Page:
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National Day of Remembrance and Action on Violence Against Women and 16 Days of Action


It has been over 30 years since the murder of 14 young women at Polytechnique Montréal (December 6, 1989). This was an act of gender-based violence (GBV). They died because they were women. Unfortunately, GBV continues in Canada and across the globe. While all types of relationships can have violence and violence can and does happen from all genders, the reality is men are far more likely to show violence towards both women, Trans/non-binary folks, and other men. This makes it a men’s problem.

What is gender-based violence?

Gender refers to the roles and behaviours that society associates with being female or male. Rigid gender norms can result in stereotyping and curb our expectations of both women and men. A society’s understanding of gender changes over time and varies from culture to culture.

Everyone has the right to live free from violence. However, many folks face violence every day because of their gender, gender expression, gender identity or perceived gender. This is referred to as GBV, and is a violation of human rights. If you look closely, you will see the roots of GBV all around you, in the jokes that demean 2STLGBQ people, in media messages that objectify women, and in the rigid gender norms imposed on young children.


This problem intersects with colonization and racism. Racialized folks, and especially Indigenous women and Two-Spirit people face higher levels of violence. It is time we put into action the calls of the MMIWG report. It’s time to welcome Queer folks into all spaces without harassment or violence. It’s time we start engaging young men to redefine what it means to be strong.  It’s time for change.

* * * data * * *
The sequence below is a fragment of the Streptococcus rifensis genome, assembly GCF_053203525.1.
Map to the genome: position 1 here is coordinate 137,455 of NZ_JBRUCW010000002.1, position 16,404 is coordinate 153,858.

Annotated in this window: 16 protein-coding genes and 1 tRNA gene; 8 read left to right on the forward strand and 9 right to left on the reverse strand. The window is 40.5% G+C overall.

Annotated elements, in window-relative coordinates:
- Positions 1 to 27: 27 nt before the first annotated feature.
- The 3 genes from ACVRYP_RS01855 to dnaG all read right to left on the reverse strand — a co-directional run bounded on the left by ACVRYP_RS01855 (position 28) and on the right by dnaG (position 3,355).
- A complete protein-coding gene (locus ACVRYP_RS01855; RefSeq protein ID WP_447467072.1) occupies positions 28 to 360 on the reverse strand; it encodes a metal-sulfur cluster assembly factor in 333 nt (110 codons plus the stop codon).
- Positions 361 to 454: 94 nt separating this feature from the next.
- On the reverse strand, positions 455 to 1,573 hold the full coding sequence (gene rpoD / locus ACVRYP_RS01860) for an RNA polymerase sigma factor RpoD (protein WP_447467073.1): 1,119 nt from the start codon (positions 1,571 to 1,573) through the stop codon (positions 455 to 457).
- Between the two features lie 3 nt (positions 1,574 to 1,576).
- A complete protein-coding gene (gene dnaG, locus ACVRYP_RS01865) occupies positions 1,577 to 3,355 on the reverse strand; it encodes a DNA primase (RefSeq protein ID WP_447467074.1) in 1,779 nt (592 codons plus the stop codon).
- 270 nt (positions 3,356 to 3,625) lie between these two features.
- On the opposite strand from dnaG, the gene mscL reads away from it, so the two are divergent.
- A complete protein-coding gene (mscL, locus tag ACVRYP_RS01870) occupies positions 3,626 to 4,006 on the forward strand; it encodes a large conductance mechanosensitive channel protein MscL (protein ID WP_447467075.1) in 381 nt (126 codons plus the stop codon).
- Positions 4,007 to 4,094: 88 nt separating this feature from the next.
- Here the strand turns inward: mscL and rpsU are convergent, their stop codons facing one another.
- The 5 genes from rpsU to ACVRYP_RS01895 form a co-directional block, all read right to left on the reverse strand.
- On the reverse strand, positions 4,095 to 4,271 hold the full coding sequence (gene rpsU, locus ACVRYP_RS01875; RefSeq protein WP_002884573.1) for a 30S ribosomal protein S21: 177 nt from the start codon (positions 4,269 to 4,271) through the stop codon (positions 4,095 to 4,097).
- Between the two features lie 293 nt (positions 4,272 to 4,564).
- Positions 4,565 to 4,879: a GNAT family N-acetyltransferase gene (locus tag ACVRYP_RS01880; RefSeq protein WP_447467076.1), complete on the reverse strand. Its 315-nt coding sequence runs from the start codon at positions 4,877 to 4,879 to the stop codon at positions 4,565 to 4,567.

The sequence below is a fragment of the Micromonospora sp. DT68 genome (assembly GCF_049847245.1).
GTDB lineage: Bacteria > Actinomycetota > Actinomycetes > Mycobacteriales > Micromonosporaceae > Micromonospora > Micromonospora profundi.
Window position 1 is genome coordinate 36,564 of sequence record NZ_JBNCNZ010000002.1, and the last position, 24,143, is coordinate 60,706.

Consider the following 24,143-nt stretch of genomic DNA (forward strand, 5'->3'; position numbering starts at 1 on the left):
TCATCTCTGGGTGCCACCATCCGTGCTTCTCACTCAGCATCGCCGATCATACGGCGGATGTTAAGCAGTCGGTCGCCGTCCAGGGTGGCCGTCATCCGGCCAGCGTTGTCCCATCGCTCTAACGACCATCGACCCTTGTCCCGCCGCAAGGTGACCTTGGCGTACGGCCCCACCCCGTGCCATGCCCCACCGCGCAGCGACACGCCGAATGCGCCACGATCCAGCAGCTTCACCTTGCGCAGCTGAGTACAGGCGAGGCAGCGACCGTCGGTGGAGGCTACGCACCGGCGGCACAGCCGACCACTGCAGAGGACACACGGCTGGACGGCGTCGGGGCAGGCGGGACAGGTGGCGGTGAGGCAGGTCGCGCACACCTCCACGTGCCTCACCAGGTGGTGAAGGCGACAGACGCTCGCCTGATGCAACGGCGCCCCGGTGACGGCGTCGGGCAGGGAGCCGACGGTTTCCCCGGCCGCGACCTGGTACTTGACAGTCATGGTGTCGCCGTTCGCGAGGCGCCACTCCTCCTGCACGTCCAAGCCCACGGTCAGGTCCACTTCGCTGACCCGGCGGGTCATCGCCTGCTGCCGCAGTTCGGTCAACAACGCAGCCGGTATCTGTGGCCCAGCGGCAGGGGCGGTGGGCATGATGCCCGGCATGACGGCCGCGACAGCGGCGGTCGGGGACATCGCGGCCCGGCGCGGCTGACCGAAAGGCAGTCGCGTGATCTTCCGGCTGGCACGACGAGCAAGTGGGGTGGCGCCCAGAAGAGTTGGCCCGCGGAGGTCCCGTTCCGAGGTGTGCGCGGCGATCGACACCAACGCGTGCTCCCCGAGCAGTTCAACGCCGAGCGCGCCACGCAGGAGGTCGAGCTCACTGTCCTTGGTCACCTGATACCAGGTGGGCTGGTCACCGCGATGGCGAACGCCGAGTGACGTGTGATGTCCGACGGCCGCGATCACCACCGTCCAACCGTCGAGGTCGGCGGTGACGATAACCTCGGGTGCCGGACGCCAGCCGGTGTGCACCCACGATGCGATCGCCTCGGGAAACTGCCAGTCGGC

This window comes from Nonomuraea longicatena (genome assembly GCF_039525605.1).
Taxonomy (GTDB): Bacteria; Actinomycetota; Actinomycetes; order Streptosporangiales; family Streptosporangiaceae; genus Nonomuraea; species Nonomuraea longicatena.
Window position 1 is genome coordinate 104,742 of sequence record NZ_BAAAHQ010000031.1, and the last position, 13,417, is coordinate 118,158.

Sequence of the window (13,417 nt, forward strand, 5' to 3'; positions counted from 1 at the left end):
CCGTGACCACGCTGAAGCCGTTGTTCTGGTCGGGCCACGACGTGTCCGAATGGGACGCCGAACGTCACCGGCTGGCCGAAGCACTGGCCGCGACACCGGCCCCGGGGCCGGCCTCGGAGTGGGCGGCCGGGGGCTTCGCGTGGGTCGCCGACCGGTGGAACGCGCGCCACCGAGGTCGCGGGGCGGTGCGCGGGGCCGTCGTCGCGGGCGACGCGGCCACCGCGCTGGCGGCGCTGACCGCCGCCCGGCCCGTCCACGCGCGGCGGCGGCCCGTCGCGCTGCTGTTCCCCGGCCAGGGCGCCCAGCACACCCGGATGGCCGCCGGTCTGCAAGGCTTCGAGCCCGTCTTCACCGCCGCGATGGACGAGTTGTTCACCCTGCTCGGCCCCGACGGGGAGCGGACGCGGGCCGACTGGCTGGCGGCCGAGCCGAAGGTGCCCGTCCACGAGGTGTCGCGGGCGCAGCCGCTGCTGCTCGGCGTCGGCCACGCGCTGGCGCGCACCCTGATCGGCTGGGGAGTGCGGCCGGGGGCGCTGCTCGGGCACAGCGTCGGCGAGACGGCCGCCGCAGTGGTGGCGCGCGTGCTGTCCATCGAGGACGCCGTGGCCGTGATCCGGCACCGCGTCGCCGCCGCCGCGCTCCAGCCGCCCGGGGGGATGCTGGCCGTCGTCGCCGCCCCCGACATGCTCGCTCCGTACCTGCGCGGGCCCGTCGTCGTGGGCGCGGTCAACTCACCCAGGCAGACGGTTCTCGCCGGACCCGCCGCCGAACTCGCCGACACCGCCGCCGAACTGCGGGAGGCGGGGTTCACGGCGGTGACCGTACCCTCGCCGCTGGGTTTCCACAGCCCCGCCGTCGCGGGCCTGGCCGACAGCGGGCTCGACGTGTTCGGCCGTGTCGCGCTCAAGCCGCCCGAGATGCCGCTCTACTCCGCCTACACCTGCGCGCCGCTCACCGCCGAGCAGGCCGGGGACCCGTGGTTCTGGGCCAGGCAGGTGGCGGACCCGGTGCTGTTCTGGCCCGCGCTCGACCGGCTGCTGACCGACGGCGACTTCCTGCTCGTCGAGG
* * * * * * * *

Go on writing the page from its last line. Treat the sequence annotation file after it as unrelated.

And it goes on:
16 Days of Action to end gender-based violence?

16 Days of action kicks off with the International Day for the Elimination of Violence Against Women, November 25th, was designated in 1999 by the United Nations General Assembly. The date was chosen to commemorate the lives of the Mirabal sisters from the Dominican Republic who were violently assassinated in 1960.  In Canada, the 16 days include marking December 6 as the National Day of Remembrance and Action on Violence Against Women. The days of action ends with World Human Rights Day on December 10.

Get involved

  • Join a march, start a school event/club, or share resources online.
  • Support local women’s shelters and resource centres. They often have a call out for donations and supplies on their social media.
  • Read and learn about the Truth and Reconciliation Calls to Action and the MMIWG Report.
  • Don’t make racist, sexist, trans, or homophobic comments/jokes. Engage in conversations with the folks around you who do.

These are just a few ways to help end GBV. It will take more than one person. It will take big acts and little acts. But together we can push for safety and support for all.

Need Help

If you’re experiencing violence it is not your fault. You deserve support. Talk to a trusted adult or check out one of the following resources

  • Kids Help Phone – 1-800-668-6868 (24 hours) and online chat 
    Canada wide service providing information and support to youth. They also offer txt message chat by sending the word CONNECT to 686868 or they have nationwide online chat through kidshelpphone.ca
  • Klinic Crisis Line –  1-888-322-3019 or (204) 786-8686 (24 hours)
    Provides counselling, support and information for people in crisis or distress.
  • Manitoba Farm & Rural Support Services – 1-866-367-3276 (10am-9pm, Monday-Friday)
    Counselling and support for farm, rural, or northern Manitoba youth. Chat or email available at supportline.ca.
  • Teen Clinics
  • A teacher you trust or your school counsellor.



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